American Express rolls out low-cost prepaid credit card
June 15, 2011
By: Melissa Rudy
The new prepaid credit card from American Express breaks all the rules for reloadable cards by charging minimal fees to cardholders - a rarity in a credit niche that's known for hidden fees and charges. This new offer capitalizes on the rising popularity of prepaid accounts, but merchants may be footing the bill.
Prepaid credit cards are booming
Prepaid credit cards are a popular option for consumers who have little or no credit history. They function, essentially, like a controlled debit card that's not attached to a bank account, which makes them a smart budgeting tool. According to CNN News, 2010 saw $65 billion in prepaid credit card transactions, a whopping 35 percent increase over 2009.
The downside of these cards has always been the fees that get tacked on for just about every aspect of using them. Most prepaid credit cards charge a premium for opening an account, activating new cards, loading money, and even for replacing lost cards.
Not so with the new American Express prepaid card, however. Instead, American Express offers its prepaid card with no activation or monthly fee, no charge for foreign currency conversions, and only a minimal charge to reload the card.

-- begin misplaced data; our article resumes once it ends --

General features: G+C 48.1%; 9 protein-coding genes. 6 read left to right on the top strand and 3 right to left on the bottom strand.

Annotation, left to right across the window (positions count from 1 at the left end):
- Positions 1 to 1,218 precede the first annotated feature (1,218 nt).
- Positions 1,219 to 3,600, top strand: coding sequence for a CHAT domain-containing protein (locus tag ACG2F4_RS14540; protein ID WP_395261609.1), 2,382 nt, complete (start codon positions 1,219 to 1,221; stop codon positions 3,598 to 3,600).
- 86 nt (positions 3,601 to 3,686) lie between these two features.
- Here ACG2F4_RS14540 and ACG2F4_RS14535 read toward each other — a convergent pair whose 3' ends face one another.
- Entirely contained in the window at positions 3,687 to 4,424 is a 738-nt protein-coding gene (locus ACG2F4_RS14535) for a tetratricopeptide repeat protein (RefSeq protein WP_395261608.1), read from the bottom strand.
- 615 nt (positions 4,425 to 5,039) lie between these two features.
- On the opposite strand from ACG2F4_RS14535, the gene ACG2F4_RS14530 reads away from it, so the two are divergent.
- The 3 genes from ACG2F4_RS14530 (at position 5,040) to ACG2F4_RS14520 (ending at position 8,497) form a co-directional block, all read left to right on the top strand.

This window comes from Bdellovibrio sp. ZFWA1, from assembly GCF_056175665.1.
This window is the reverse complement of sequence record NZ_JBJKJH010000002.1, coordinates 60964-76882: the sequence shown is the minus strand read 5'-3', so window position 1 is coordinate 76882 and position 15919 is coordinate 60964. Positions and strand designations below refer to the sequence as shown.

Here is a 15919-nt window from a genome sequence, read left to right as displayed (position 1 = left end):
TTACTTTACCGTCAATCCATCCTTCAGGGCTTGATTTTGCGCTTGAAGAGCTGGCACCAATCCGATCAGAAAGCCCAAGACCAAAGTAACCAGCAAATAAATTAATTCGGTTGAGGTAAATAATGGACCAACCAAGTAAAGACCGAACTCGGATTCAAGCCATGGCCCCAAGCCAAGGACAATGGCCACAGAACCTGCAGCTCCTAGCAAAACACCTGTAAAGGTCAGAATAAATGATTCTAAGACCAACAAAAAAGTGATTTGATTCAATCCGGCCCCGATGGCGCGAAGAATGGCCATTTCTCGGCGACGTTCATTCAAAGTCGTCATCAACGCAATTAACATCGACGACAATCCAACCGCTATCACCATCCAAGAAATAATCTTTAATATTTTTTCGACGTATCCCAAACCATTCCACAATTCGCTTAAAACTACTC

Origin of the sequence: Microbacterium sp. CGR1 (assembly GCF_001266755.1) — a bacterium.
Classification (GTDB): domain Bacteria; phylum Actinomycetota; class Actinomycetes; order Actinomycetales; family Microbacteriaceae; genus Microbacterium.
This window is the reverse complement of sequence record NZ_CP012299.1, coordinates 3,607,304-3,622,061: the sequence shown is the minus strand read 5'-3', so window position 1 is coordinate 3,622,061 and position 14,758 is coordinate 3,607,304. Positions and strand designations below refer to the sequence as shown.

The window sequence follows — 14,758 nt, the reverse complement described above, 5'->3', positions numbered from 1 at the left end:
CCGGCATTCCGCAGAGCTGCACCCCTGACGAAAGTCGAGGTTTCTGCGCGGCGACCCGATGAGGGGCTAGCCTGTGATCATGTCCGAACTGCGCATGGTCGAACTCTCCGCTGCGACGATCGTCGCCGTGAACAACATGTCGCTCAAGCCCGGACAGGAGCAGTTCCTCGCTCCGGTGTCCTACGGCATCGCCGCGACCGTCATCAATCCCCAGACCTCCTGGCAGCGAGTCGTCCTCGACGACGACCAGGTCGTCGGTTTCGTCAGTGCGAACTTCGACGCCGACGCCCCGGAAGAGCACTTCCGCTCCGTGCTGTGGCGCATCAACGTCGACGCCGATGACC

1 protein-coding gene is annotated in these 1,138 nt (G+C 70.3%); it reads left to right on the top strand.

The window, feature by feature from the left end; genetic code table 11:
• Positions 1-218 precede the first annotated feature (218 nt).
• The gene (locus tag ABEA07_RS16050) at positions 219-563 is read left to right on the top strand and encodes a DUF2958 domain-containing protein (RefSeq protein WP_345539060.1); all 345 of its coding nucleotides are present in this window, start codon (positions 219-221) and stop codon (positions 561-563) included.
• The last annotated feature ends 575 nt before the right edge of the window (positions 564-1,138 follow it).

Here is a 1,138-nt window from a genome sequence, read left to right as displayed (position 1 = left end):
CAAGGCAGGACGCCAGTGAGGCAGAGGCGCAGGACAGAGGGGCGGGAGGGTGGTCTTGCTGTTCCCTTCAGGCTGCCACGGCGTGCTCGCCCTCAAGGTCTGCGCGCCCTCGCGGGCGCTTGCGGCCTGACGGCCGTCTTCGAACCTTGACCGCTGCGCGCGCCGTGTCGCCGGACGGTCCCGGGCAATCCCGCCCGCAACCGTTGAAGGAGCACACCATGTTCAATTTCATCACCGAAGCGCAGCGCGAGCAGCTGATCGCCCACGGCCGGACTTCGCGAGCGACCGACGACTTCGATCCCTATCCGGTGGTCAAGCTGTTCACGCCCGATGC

Low card fees mean more cost passed to merchants
While consumers will pay less for the AmEx prepaid card, merchants can expect to be hit with steep fees. American Express is known in the industry for charging higher swipe fees on the best rewards credit cards than any other credit card company, which is why many retailers, restaurants, and other vendors don't accept AmEx. The new prepaid card is no different, offering a bargain to consumers while charging the difference to merchants.
This difference will become especially notable if and when proposed restrictions on debit and credit card fees come into effect. Prepaid cards are not subject to the cap on transaction fees charged to merchants, which could mean that these cards will become very popular with banks and card companies, but not so popular with retailers.
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